Critics’ Picks

Linda Stark, Burr Weave, 2012, oil and burrs on canvas over panel, 13 x 14 x 2”.

Linda Stark, Burr Weave, 2012, oil and burrs on canvas over panel, 13 x 14 x 2”.

Los Angeles

“My most striking Feature is my Fist”

Karma International | Los Angeles
4619 West Washington Blvd
September 4–November 3, 2018

Thick waxy stripes of red paint intersect to form a gingham pattern in Linda Stark’s thirteen-by-fourteen-inch painting Burr Weave, 2012. The cheery design is disrupted at the bottom of the canvas as the pigment overruns the lower edge, the way a candy apple’s sticky coating pools around its base. This hanging sanguine excess reads as body matter, the stretched lining of an organ. Underneath the viscous skin, dozens of little burrs adhered to the canvas appear to be strange sharp-toothed bodies trapped in amber.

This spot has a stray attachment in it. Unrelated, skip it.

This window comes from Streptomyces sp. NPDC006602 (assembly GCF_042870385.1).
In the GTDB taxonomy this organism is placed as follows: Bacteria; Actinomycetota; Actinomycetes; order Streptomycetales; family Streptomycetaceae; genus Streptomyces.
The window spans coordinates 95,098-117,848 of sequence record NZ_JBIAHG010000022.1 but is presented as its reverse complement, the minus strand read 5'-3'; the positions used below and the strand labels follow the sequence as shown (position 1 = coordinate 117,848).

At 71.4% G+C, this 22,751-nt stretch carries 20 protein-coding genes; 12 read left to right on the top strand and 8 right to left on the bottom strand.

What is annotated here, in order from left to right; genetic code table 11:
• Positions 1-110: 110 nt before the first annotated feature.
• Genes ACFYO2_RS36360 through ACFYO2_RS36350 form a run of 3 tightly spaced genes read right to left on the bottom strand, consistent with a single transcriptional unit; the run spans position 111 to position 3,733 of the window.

Stark’s painting, along with the other works in this titillating and quick-witted show, addresses the experience of living in a body, with its excesses and deviances, through a perverse use of materials and an unorderly aesthetic. Chloe Seibert’s pseudo-portraits of friends are ghoulish faces smeared into giant circles of wet plaster and adorned with piercings made of metal hardware and eyelashes made of nails. Bri Williams’s crude hive sculpture was built from layers of hygienic pink and yellow soap but is titled Kanker, a word suggestive of cancer and canker sores. Alake Shilling’s black-and-white paintings of anthropomorphized dogs, reminiscent of early cartoons, suggest parodic and menacing relationships to the human. Following Peggy Phelan’s prescient declaration that visibility is a trap, these artists have found ways to speak about the mess of human subjectivity by skirting its literal figuration and instead embracing its overflows and dissonances.